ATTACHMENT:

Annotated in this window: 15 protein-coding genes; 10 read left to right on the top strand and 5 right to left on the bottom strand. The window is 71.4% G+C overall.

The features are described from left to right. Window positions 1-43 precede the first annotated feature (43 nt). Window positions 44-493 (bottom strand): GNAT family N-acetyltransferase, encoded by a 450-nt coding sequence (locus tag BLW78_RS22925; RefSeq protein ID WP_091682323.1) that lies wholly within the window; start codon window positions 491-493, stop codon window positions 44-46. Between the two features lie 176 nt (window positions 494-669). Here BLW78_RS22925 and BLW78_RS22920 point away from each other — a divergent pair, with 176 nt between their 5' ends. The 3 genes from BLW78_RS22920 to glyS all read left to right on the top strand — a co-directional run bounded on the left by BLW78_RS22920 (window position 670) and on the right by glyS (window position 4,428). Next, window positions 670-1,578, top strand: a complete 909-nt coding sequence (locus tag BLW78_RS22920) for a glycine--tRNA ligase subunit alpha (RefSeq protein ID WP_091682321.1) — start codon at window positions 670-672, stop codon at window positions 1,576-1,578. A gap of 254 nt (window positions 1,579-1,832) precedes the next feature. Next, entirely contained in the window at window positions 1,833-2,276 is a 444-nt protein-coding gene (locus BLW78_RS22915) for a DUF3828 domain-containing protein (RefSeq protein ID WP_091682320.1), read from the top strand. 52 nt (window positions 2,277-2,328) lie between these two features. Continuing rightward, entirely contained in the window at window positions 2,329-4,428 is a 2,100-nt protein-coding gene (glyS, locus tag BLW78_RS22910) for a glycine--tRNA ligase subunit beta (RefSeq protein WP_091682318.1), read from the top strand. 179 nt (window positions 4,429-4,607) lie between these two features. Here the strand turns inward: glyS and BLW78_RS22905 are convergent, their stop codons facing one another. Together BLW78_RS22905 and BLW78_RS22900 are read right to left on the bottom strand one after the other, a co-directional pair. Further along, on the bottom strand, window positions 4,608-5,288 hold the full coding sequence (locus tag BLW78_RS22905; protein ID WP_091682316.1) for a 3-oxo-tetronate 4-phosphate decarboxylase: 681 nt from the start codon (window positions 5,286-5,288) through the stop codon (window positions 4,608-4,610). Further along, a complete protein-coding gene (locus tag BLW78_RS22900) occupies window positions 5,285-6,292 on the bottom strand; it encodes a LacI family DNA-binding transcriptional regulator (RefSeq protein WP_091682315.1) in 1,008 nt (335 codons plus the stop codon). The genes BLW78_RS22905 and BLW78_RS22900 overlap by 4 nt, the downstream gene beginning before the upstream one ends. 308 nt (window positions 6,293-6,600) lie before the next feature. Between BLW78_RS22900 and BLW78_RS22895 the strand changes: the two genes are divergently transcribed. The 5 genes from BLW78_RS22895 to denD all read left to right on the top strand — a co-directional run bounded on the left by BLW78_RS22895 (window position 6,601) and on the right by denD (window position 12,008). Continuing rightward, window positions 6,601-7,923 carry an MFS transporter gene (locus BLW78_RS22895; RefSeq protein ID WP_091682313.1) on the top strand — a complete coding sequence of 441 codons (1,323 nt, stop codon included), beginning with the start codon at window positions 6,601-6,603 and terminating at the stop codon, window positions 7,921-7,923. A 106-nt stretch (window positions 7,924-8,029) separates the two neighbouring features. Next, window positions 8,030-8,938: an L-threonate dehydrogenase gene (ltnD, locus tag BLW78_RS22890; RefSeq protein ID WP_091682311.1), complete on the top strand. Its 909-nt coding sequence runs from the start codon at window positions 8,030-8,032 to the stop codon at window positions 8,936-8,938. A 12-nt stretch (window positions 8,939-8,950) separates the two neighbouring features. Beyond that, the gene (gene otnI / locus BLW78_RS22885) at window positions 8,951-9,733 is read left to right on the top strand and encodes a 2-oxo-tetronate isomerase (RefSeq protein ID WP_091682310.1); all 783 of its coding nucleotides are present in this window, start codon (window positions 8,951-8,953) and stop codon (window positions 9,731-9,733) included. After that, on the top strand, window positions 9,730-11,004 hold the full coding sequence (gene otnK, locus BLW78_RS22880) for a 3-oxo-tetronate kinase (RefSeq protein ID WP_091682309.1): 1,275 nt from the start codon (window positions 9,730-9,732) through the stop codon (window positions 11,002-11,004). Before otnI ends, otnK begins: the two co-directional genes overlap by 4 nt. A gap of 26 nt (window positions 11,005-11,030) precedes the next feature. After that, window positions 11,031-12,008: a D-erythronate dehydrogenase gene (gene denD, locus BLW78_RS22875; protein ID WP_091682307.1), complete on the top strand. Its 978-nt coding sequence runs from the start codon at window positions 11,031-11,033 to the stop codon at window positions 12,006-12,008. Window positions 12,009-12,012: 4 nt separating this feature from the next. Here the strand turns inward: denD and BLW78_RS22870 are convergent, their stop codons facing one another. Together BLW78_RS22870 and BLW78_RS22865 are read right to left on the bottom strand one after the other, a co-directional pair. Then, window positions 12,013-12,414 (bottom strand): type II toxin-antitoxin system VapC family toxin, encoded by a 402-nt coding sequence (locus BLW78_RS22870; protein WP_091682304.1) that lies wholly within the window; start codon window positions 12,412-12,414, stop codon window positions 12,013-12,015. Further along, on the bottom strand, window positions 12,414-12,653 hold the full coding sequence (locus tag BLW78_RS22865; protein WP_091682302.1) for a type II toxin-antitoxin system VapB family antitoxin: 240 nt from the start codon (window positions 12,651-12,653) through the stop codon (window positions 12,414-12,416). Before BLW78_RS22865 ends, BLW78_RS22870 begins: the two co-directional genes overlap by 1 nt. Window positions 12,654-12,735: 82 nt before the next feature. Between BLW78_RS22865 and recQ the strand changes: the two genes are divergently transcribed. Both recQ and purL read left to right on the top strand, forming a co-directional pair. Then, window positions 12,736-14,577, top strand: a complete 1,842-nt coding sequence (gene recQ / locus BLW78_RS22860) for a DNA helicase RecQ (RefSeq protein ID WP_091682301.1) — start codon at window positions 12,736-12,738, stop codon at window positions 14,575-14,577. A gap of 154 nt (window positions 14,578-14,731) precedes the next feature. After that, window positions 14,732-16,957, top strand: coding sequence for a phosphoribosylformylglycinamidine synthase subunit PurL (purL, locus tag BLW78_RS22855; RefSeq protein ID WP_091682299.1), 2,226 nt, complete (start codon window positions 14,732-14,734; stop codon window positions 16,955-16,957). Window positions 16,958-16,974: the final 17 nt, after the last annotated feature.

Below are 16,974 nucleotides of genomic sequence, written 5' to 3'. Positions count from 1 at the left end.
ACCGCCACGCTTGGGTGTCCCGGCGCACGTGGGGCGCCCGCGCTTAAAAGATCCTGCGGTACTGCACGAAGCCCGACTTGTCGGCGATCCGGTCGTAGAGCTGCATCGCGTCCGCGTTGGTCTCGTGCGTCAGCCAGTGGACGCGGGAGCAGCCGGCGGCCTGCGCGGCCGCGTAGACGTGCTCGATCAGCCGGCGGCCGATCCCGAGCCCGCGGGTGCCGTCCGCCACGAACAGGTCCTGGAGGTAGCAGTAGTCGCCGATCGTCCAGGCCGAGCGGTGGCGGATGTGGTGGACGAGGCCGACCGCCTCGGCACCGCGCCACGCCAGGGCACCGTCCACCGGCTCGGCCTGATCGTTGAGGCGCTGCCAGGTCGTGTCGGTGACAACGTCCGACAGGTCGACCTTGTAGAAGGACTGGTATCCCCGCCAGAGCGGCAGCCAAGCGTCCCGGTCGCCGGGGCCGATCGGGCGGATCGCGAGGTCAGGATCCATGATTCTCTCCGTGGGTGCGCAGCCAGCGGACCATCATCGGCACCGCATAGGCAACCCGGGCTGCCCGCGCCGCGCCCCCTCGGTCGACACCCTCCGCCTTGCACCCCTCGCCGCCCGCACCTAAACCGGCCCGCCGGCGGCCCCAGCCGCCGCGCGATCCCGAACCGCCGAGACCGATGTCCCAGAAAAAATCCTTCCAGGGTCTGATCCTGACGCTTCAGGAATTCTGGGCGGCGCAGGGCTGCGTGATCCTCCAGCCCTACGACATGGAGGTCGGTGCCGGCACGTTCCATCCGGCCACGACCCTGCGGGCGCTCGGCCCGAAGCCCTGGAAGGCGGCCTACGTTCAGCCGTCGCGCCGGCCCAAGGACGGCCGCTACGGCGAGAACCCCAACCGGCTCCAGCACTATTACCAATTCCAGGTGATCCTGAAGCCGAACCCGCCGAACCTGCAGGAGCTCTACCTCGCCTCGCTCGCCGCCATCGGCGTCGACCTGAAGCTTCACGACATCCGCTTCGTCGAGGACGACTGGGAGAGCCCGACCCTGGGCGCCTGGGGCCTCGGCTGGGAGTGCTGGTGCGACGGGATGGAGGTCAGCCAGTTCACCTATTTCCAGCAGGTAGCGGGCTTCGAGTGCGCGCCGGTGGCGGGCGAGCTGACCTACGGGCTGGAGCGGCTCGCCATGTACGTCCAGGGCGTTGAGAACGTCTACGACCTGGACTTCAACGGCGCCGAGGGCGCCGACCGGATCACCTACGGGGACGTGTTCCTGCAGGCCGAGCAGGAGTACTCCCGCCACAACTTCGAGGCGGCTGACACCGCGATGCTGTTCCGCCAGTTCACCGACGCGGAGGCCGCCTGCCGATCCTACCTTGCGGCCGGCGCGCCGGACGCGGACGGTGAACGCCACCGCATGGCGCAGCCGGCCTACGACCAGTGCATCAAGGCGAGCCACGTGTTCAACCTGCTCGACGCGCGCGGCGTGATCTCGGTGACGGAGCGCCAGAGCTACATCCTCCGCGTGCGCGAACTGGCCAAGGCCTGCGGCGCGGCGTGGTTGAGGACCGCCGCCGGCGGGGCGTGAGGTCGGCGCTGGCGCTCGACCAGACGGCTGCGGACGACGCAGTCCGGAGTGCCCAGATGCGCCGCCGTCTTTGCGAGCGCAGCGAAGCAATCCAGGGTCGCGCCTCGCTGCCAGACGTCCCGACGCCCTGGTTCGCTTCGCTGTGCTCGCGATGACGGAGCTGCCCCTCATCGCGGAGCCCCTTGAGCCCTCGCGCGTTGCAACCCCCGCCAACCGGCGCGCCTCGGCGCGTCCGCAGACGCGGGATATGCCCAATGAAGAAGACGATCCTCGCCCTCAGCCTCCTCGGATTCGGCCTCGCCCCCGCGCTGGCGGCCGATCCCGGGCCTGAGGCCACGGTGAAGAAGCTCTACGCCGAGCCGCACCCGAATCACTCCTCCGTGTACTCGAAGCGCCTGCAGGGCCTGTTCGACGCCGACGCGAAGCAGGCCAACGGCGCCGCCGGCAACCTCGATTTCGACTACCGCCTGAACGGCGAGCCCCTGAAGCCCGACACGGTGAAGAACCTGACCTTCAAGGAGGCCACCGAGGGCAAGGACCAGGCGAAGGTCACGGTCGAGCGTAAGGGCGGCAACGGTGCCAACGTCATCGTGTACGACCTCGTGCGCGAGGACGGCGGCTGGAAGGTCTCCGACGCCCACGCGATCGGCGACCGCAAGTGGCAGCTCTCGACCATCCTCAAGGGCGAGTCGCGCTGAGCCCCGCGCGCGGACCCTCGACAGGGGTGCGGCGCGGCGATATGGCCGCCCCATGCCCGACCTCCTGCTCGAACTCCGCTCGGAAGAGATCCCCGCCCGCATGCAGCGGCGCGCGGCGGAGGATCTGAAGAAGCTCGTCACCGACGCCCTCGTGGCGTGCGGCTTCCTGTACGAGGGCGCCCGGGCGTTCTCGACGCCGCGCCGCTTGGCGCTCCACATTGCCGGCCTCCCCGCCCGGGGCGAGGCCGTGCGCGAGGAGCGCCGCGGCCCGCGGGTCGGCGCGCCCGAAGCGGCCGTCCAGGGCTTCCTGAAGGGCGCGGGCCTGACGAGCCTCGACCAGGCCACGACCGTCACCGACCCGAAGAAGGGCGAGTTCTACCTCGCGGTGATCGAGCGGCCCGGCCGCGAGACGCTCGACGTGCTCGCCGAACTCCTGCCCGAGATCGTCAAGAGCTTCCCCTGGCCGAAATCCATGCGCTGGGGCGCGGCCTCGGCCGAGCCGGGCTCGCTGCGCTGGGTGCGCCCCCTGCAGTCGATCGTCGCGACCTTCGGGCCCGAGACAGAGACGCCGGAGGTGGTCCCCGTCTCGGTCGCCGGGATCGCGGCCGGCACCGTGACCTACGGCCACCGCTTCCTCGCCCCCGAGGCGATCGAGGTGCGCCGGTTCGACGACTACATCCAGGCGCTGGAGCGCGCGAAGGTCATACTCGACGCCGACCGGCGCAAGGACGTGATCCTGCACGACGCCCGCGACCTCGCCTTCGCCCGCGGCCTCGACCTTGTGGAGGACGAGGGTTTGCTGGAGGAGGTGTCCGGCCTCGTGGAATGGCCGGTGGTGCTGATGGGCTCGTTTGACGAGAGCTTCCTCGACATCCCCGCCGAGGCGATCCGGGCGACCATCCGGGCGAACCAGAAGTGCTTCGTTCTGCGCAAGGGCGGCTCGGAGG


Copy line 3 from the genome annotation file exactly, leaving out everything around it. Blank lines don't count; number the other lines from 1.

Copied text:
Below are 16,974 nucleotides of genomic sequence, written 5' to 3'. Positions count from 1 at the left end.